January 3, 2020
Russia Pushing Back Hard Against Olympic Ban
The Olympic Games are coming in 2020, and the soccer World Cup follows two years later. If a World Anti-Doping Agency (WADA) sanction holds up, Russian athletes will not be allowed to compete under their country’s flag or wear their nation’s colors, a penalty Russian President Vladimir Putin has called “unfair.”
Russia has announced plans to file an appeal challenging the four-year ban that came as a result of sanctions, stemming from a WADA decision finding that representatives “manipulated doping laboratory data” in an effort to hide previous infractions.
Putin said the sanctions defied common sense and law, calling out the agency for the wholesale ban and suggesting WADA should impose individual sanctions, rather than blanket bans. Russian advisors called their argument a strong one, and expressed optimism that the outcome could be in their favor.
Putin added that Russian athletes would be ready to compete, whatever the outcome, saying: “(They) have been training and will keep training… We need to wait calmly for the relevant rulings, including the arbitration court ruling…”
The statement strikes a positive and reasonable tone, a good stance to take in what is a difficult political and PR position. Sports fans in many nations have proven to be quick to assume Russian athletes might have an unfair competitive edge, and they’re not shy about saying so. Rising to that challenge and responding to the assumptions directly only gives them more perceived validity.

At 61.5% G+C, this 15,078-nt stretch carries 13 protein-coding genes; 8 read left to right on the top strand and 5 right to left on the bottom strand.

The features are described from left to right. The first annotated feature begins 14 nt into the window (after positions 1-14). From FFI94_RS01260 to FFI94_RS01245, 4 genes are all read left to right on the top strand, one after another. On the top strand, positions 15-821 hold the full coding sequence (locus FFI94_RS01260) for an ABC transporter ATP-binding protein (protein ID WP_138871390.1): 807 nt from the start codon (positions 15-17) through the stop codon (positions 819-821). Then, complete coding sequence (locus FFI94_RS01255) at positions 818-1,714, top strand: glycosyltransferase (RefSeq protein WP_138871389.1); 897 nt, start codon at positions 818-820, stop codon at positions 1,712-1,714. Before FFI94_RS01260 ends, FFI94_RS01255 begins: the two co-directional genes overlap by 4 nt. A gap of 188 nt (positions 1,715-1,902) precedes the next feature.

Meanwhile, not everyone is happy about the apparent appeal, or WADA’s decision to allow athletes to compete as “neutral” competitors, not under any flag. The US Anti-Doping Agency (USADA), for example, has called for a “blanket ban” on Russian athletes, according to media reports. Travis Tygart, USADA chief executive, said: “They deny accountability and continue to waste resources in an effort to weasel out of the consequences, all while leaving clean athletes of the world without justice or clarity… Let’s hope CAS has the courage to see through these machinations and stand firm and take decisive action that puts in place a complete ban, which is allowed for and proportional to the intentional fraud, deception, and destruction of clean athletes and the Olympic values seen here.
That’s a strong statement and a direct challenge telegraphing where many in the US stands on this issue. The message tone offers interesting, compelling point and counterpoint, the patient reason versus the righteous indignation.
While the verdict will not be in soon, this will continue to be an interesting situation to watch. The messages coming from all camps carry with them sharp lessons in the art of controlling narratives and pushing messaging when there are multiple voices all vying to be heard above the clamor.